Two industry groups, one representing health communicators and the other medical device makers, have sharply criticized a draft FDA guidance on how to present risk information in promotional materials.
In comments submitted to the agency, the Coalition for Healthcare Communication (CHC) said it is concerned that the FDA's draft guidance on risk information in drug and medical device promotion will curtail truthful advertising by providing regulators with faulty reasoning to find a truthful advertising piece false or misleading. It said that the guidance may also discourage advertisers from presenting otherwise truthful information.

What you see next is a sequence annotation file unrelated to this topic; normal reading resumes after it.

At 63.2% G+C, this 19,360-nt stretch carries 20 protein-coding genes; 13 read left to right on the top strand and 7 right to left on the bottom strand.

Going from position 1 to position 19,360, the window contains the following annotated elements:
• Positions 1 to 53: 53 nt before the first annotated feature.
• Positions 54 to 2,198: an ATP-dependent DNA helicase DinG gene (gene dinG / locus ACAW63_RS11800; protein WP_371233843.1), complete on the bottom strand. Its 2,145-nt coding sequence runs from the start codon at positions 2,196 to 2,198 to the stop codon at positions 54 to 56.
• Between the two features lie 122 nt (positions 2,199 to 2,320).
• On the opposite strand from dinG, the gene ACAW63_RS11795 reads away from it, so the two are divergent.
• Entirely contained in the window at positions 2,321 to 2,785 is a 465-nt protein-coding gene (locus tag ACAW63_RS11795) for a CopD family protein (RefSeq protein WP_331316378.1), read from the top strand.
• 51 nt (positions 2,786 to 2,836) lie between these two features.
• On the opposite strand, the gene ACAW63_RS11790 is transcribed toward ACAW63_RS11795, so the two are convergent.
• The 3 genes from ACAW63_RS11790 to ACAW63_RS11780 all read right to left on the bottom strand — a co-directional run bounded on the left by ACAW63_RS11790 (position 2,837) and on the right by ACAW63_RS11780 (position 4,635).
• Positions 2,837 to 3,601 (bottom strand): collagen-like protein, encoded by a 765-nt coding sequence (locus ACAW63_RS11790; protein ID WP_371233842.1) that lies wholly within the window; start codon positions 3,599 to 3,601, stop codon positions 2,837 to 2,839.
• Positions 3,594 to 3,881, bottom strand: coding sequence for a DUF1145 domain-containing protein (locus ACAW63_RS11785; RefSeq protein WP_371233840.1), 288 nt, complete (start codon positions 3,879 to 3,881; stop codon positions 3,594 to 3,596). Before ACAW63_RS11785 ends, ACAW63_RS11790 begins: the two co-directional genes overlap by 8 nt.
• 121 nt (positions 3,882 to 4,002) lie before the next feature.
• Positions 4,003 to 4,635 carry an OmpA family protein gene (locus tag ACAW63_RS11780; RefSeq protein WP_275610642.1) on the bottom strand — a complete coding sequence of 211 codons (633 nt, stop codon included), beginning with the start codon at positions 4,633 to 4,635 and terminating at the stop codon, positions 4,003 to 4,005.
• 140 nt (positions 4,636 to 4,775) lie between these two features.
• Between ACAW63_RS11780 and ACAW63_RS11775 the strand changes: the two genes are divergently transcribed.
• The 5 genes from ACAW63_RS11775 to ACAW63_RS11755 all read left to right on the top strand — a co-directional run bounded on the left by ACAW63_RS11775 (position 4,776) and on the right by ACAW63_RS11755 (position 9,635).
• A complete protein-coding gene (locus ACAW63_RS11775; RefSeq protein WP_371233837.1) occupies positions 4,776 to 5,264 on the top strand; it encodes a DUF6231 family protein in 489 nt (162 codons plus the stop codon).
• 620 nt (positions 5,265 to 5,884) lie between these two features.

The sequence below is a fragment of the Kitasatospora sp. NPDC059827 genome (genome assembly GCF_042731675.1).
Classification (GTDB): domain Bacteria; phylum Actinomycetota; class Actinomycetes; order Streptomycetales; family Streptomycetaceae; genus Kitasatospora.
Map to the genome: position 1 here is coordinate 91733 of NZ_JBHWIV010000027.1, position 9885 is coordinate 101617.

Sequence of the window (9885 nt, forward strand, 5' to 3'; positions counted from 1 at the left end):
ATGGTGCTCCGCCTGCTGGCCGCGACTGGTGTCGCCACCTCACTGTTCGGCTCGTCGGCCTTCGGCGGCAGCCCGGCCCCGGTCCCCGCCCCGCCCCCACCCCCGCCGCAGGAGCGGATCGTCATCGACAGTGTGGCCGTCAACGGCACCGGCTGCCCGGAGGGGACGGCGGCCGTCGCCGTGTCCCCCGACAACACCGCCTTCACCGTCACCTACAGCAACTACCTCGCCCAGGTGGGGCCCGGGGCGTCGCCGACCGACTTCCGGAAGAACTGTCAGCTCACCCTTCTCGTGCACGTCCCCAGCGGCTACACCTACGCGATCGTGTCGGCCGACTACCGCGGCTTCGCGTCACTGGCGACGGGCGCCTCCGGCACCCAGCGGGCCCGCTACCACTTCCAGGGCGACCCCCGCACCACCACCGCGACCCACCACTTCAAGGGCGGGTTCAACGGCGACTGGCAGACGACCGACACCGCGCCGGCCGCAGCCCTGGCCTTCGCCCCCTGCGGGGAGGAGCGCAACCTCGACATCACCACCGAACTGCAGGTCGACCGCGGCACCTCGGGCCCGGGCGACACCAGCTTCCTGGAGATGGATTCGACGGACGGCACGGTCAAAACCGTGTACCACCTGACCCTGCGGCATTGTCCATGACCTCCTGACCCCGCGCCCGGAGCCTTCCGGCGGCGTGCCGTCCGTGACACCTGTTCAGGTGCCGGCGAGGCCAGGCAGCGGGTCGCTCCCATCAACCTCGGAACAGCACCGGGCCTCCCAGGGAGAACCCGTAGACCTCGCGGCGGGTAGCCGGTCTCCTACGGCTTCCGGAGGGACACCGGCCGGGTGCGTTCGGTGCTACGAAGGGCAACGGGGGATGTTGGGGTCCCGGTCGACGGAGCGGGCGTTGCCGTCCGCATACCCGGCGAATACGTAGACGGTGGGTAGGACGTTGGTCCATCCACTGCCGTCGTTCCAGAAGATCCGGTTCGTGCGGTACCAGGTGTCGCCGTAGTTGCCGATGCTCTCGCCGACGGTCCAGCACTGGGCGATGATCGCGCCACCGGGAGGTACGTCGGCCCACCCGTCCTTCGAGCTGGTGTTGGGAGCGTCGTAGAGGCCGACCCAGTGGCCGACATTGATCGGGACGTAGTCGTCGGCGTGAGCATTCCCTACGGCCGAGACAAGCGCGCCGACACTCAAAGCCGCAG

The coalition's comments said that the principles described in the guidance must be more fully described, limits to their application must be more fully established and that all must be accomplished within the limits of the Federal Food, Drug and Cosmetic Act and the First Amendment.
Saying that the draft assumes new authority that reaches far beyond both the law and existing regulations, the CHC criticized it for expecting “that all advertising and promotional material contain enough information for an informed decision as to whether or not a drug should be chosen for use. This can only occur after a healthcare professional evaluates a specific product in relationship to a particular patient's needs.”